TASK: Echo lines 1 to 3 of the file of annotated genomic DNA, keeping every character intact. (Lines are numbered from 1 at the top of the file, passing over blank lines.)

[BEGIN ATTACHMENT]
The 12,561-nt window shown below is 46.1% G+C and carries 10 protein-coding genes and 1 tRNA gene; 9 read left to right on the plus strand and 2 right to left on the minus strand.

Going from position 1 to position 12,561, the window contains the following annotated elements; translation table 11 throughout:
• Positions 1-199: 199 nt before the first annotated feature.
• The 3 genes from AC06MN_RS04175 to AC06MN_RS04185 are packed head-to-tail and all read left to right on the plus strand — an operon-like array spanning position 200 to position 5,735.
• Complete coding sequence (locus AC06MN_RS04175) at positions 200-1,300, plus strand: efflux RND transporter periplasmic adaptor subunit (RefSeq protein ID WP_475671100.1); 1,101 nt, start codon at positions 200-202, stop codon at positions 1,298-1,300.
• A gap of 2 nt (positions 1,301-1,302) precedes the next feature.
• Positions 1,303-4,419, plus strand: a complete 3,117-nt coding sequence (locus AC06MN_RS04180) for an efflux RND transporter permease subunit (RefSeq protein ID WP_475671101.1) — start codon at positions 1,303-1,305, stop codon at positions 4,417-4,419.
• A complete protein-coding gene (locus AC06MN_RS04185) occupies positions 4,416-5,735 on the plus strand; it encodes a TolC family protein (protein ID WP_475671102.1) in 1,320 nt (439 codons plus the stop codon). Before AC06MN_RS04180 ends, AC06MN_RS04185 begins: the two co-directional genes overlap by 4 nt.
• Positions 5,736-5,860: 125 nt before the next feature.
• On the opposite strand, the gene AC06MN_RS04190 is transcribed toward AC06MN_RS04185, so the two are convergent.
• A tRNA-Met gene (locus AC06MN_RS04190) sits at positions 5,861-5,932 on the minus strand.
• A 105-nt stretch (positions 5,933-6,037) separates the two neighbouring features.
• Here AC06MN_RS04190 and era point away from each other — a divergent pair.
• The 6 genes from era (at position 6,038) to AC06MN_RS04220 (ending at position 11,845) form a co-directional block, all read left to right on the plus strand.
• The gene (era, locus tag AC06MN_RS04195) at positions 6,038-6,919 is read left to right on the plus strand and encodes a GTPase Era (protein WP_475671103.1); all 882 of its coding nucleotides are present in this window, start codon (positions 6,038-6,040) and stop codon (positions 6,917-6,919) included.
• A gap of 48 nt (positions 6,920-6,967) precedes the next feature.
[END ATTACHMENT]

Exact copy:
The 12,561-nt window shown below is 46.1% G+C and carries 10 protein-coding genes and 1 tRNA gene; 9 read left to right on the plus strand and 2 right to left on the minus strand.

Going from position 1 to position 12,561, the window contains the following annotated elements; translation table 11 throughout:
• Positions 1-199: 199 nt before the first annotated feature.